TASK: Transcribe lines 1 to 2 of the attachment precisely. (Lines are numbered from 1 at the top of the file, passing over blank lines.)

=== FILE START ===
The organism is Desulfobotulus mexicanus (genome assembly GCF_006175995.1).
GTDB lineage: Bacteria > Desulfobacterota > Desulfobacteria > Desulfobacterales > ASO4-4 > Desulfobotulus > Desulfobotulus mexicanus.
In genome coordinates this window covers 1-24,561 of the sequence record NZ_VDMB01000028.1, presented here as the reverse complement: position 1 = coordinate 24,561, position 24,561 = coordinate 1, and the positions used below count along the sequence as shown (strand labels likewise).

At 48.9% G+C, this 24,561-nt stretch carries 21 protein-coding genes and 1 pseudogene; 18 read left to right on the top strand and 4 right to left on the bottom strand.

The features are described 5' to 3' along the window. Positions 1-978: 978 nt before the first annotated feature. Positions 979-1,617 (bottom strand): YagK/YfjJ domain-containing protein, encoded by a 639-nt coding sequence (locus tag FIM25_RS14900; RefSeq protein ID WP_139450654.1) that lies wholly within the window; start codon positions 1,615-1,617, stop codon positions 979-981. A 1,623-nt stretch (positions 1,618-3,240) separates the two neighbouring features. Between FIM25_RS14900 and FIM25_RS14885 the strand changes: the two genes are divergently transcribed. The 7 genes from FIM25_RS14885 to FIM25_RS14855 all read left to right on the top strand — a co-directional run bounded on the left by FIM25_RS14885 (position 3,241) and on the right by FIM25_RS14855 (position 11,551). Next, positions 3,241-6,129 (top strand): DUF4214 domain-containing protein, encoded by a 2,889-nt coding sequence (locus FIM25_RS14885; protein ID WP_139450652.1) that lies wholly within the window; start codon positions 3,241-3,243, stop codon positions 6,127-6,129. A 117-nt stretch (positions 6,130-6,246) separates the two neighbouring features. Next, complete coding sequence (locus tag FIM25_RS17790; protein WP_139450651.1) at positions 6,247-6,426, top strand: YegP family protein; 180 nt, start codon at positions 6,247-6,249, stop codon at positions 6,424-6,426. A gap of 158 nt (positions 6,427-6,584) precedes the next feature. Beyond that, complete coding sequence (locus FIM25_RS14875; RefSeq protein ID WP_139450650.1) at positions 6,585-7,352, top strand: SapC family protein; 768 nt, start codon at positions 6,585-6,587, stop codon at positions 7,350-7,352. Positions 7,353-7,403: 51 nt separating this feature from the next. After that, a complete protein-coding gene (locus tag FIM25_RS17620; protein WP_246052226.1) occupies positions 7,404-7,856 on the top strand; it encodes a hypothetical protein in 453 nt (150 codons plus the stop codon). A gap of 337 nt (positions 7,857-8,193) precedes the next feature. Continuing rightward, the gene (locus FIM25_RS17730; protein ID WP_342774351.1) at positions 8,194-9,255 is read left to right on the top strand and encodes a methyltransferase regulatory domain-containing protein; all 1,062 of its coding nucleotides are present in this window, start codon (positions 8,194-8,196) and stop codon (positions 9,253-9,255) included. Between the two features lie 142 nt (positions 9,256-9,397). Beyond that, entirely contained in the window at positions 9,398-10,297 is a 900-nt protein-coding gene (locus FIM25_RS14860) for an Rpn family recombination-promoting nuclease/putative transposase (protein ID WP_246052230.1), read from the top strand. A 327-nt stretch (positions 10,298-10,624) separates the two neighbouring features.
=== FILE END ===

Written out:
The organism is Desulfobotulus mexicanus (genome assembly GCF_006175995.1).
GTDB lineage: Bacteria > Desulfobacterota > Desulfobacteria > Desulfobacterales > ASO4-4 > Desulfobotulus > Desulfobotulus mexicanus.